1. #1
    Junior Member

    Join Date
    Mar 2003
    Posts
    7

    Default Who uses the hydraulic rabbit tool?

    Im wondering how many departments use the rabbit tool for inward swinging metal doors? I want to know if they are worth buying. Ive been looking for one that is adaptable to our porta-power hand pump, but so far i've only found the amkus rabbit tool for 1,200 dollars.
    What types do you use and are they as great as they seem? Let me know!

  2. #2
    MembersZone Subscriber
    MalahatTwo7's Avatar
    Join Date
    Mar 2002
    Location
    Loco madidus effercio in rutilus effercio.
    Posts
    12,837

    Question RABBIT TOOL

    Que est diddlydick la "Rabbit Tool"??? I've never heard of one, so if somebody could post a pic of one, it would be greatly appreciated. Thanks in advance.
    If you don't do it RIGHT today, when will you have time to do it over? (Hall of Fame basketball player/coach John Wooden)

    "I may be slow, but my work is poor." Chief Dave Balding, MVFD

    "Its not Rocket Science. Just use a LITTLE imagination." (Me)

    Get it up. Get it on. Get it done!

    impossible solved cotidie. miracles postulo viginti - quattuor hora animadverto

    IACOJ member: Cheers, Play safe y'all.

  3. #3
    Junior Member

    Join Date
    May 2002
    Location
    San Mateo, CA
    Posts
    9

    Thumbs up

    Great tool. We carry one on our Truck Company. A mini "quick and dirty" version of the jaws. Works best on steering wheels and pedals.
    Here's a picture....

    More info @ Hursts' website- www.hurstjaws.com

    Robert
    Attached Images Attached Images  

  4. #4
    Junior Member

    Join Date
    May 2002
    Location
    San Mateo, CA
    Posts
    9

    Default

    One more pic, this one showing the cutting attachment...
    Attached Images Attached Images  
    Last edited by rgcook; 03-19-2003 at 03:04 AM.

  5. #5
    Forum Member
    fflynn17's Avatar
    Join Date
    Aug 2000
    Location
    Finally Vermont!
    Posts
    459

    Default

    We have the "rabbit tool" as posted on this page

    We have many apartment buildings in our area, whenever we get a call to one of these and there is the possibility of having to force entry into multiple apartments with inward facing doors, this tool is quick and efficient. It works best on metal doors, just get it into the jamb, a couple of pumps on the handle and you are in.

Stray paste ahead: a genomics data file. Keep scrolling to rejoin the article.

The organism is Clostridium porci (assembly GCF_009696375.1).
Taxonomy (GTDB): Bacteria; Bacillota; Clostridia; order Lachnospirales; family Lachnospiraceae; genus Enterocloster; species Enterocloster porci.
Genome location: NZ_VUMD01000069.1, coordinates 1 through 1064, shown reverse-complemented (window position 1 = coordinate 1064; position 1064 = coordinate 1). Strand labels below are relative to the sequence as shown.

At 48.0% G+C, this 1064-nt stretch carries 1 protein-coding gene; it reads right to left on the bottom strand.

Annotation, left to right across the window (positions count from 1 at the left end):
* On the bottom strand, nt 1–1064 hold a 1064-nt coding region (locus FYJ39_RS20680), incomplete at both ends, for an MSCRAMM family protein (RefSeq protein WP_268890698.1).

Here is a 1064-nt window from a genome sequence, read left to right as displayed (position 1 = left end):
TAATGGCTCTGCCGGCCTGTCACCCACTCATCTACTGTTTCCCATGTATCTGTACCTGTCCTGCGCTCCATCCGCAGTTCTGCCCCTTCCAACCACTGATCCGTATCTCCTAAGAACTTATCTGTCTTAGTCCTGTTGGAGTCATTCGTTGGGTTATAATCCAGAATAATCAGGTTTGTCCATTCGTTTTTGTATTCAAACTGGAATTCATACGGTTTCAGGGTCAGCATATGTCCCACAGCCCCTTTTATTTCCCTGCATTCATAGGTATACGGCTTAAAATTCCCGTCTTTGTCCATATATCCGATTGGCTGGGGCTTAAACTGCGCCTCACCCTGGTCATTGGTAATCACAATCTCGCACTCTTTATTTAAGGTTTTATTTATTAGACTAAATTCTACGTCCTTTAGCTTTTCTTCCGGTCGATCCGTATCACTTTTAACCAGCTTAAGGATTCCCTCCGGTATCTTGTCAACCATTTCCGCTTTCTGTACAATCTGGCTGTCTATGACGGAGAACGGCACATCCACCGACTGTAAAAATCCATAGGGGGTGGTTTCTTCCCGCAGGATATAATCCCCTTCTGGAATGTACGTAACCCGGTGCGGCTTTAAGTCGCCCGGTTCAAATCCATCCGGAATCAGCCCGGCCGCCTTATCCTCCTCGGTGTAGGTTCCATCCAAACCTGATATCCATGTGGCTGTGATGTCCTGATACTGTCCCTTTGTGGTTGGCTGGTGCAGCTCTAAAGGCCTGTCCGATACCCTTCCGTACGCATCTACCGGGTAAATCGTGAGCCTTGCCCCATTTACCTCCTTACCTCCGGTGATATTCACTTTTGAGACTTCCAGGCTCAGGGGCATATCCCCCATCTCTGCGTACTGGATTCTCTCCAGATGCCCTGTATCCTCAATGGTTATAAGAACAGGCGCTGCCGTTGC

9/11/01 Never forget Never forgive

    Dusty, working on Crusty IACOJ

  6. #6
    MembersZone Subscriber

    Join Date
    Jul 1999
    Location
    Flanders, NJ
    Posts
    13,537

    Default

    Alot of LE Tactical teams use these tools for dynamic entry. Quick and quiet, with a minimal amount of effort.

  7. #7
    Forum Member
    Bones42's Avatar
    Join Date
    Mar 2001
    Location
    Pt. Beach, NJ
    Posts
    10,682

    Default

    There is another style out there that we are going to be purchasing. It's a one person rabbit tool. There is no hose between the "spreader" and the pump, it's all in one unit. Makes it much easier for 1 person to operate instead of needing 2. Have heard it called a "bunny" tool as opposed to the rabbit.

    Are they worth the $1200? How many metal doors do you have in your area? We have quite a few motels in mine and having to force (possibly) many doors makes it worth its weight in gold.
    "This thread is being closed as it is off-topic and not related to the fire industry." - Isn't that what the Off Duty forum was for?

  8. #8
    MembersZone Subscriber
    CJMinick390's Avatar
    Join Date
    Nov 2000
    Location
    Sitting on my Laa Laa waiting for my Yaa Yaa
    Posts
    1,042

    Default

    We carry one called the Hydra-ram from Firemark Tools. It works very well. Unfortunately, the last time I had to help force an inward swinging metal apartment door, the tool was on our other engine so we had to do it the old fashioned way with a halligan and flat head axe. Probably took two to three times longer and a lot more effort to open the door.
    Chris Minick, P.E., Firefighter II
    Structures Specialist, MD-TF 1

    These statements are mine and mine alone
    I.A.C.O.J. Building crust and proud of it

  9. #9
    Junior Member

    Join Date
    Mar 2003
    Location
    New Hyde Park, NY
    Posts
    24

    Default Rabbit Tool

    I have used the rabbit tool on numerous occasions. it's one of the best tools that we carry on our "truck" (im in a truck company). Like it was said before, the only drawback is that it only works on inward opening doors.

    We also have a tool that's similiar to that, but instead of the ram to force doors, it's a mini cutter. Great for cuttin brake pedals.
    Remember 9-11-01
    FDNY, NYPD, PAPD, NYPH
    Keith Fairben, FPFD LT, Paramedic NYPH, most of all, friend. You will not be forgotten brother.

    "Firemen are going to be killed right along. They know it, every man of them, firefighting is a hazardous occupation; it is dangerous on the face of it, tackling a burning building. The risks are plain. Consequently, when a man becomes a fireman, his act of bravery has already been accomplished."